If I told you that I was going to make a movie set in the early 20th century in which a large boat hits an iceberg and sinks, you’d say, “oh, like Titanic?” And you wouldn’t be wrong. It’s a niche that’s permanently associated with that specific film. (I would use Groundhog Day as an example for single-day time loops, but then the last ten years happened.)
It’s a similar situation for Weird: The Al Yankovic Story. It is an outrageous parody of prestige, award-baiting musical biopics. This is exactly what Walk Hard: The Dewey Cox Story did back in 2007. Walk Hard didn’t just take a swing at musical biopics, it gave them a TKO, hilariously tearing to shreds every formulaic beat of the well-trod arc, from the troubled backstory, to the meteoric rise, to the strife at the top, to the redemptive movie-closing performance that signals salvation and eternal fame.
Thus, when I say that Weird is “like Walk Hard but not quite as good,” that’s not just a qualitative comparison but a description of the cinematic objectives of the film. Despite some flashes of comic genius, a great lead performance, and the novel twist of putting a real person on the face of the spoof, it’s still just following in the footsteps of the One True musical biopic parody.
Conceptually, the big difference Weird and Walk Hard is that Weird is built around a real-life musician and catalog of music. This is the story of “Weird” Al Yankovic (played by Daniel Radcliffe), and if you know anything about him it’s probably used as a riff in this film: He plays the accordion. He writes goofy new lyrics to existing pop songs. His last name is difficult to pronounce. He is enduringly popular to nerds. He sings a lot about food. It’s all here in this movie, but, as mentioned, this is a parody, so everything has been outrageously fabricated. This is not “based on a true story” so much as it takes a few basic biographical parameters and builds a piece of unabashed fiction around it.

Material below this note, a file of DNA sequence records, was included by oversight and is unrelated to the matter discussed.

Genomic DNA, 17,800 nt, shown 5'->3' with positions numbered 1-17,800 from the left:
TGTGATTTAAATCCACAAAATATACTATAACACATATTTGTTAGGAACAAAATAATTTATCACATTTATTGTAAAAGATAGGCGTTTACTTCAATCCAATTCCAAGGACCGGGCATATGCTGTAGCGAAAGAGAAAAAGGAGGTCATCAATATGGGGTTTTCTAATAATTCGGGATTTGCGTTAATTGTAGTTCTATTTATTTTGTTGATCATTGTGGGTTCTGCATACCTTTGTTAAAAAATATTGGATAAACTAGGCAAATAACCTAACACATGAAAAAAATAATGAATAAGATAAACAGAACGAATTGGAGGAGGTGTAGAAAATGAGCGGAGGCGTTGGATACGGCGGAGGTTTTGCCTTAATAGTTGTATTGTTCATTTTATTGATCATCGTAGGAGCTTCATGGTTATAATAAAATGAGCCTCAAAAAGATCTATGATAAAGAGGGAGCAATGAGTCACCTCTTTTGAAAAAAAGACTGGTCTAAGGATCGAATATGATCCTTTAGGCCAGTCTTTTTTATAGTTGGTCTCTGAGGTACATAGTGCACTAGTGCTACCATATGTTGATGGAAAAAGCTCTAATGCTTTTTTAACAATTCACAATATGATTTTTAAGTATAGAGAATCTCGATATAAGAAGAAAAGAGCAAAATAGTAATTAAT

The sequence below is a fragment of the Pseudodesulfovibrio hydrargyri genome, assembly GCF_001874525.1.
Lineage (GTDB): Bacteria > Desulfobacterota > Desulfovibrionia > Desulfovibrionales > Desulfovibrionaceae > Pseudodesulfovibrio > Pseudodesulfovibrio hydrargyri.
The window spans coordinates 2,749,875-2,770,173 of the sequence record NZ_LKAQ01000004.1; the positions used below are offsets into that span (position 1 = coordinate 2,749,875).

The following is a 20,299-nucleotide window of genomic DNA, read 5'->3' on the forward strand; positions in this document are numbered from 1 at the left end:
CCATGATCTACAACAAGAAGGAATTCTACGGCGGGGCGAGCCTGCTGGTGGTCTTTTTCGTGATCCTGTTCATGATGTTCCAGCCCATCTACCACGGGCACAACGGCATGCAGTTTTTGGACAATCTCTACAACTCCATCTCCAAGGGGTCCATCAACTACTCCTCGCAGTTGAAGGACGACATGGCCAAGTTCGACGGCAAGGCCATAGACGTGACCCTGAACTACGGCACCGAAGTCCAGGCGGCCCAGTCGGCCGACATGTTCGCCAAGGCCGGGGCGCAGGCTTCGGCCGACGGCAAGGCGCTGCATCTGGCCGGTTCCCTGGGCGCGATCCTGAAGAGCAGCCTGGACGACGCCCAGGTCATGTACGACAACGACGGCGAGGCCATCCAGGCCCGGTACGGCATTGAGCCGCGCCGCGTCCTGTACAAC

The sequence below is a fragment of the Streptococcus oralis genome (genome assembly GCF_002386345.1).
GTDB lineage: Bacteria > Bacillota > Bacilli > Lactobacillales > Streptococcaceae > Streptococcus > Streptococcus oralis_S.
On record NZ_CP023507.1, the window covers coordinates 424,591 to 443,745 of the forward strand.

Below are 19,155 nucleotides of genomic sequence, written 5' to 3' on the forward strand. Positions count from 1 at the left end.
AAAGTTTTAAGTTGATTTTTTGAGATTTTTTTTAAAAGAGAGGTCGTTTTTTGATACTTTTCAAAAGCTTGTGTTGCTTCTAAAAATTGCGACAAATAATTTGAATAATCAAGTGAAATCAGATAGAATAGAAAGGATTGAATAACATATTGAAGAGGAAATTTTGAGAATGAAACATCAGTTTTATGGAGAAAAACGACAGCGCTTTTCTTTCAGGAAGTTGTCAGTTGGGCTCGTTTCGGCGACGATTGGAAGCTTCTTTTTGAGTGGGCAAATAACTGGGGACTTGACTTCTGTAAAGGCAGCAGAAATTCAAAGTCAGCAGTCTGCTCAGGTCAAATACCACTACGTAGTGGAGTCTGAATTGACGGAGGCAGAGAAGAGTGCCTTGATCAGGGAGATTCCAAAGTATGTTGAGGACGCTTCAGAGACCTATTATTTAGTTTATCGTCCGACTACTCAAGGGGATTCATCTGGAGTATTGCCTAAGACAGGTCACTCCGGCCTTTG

The biggest and best joke in Weird is that the entire pop music world is centered around weirdo comedians and parody singers. There’s a party where all the music hotshots are gathered, but it’s not the likes of Prince and Whitney Houston there, but instead Gallagher (the watermelon smashing pumpkins), Doctor Demento, Pee Wee Herman, and Tiny Tim. I won’t ruin the list of cameos here, because seeing which comedians pop in is a real treat, and they’re all well-cast.
I’d say that that hits on the biggest textural difference between Walk Hard and Weird; the former focuses much more on the outrageousness of Dewey Cox as a character than the world itself, while Weird presents the arc of its protagonist with a half-straight face, but it in a world completely upside down from ours.
Much of the movie follows Al’s (completely invented) affair with Madonna (Evan Rachel Wood), who hopes to use the popularity of Al’s parody writing to get her own music career to take off. That’s another great, recurring gag in Weird — the idea that typical pop musicians build their worldview around the parodies and not vice versa. (An elaborate setup to introducing Michael Jackson might be my favorite gag in the whole film.)
Radcliffe is electric as Yankovic. We’ve known for years that Radcliffe has a knack for strangeness on screen, and he absolutely lives up to it here. Yankovic’s voice is very obviously piped in during the musical performance scenes — I’m not sure if the obvious seams between Radcliffe’s talking voice and singing voice are meant to be a joke in and of themselves, but if so, it’s played very straight. Wood is another acting highlight, giving this fictional Madonna more grounding than she really needs.
The story takes a turn for the bananas in the third act, toying with action movie tropes as much as musical biopic ones for a few scenes. The escalation to increasingly implausible scenarios is half the fun.
It’s a movie that works, but can’t quite do enough to escape that John C. Reilly-shaped shadow it lives in. Regardless, it’s an enjoyable tribute to a legend whose career can be viewed in almost mythic terms without exaggeration. Weird Al has been relevant and productive in the silly music space for 40 years now, so he deserves something like this.
- Review Project: 2022: Year in Film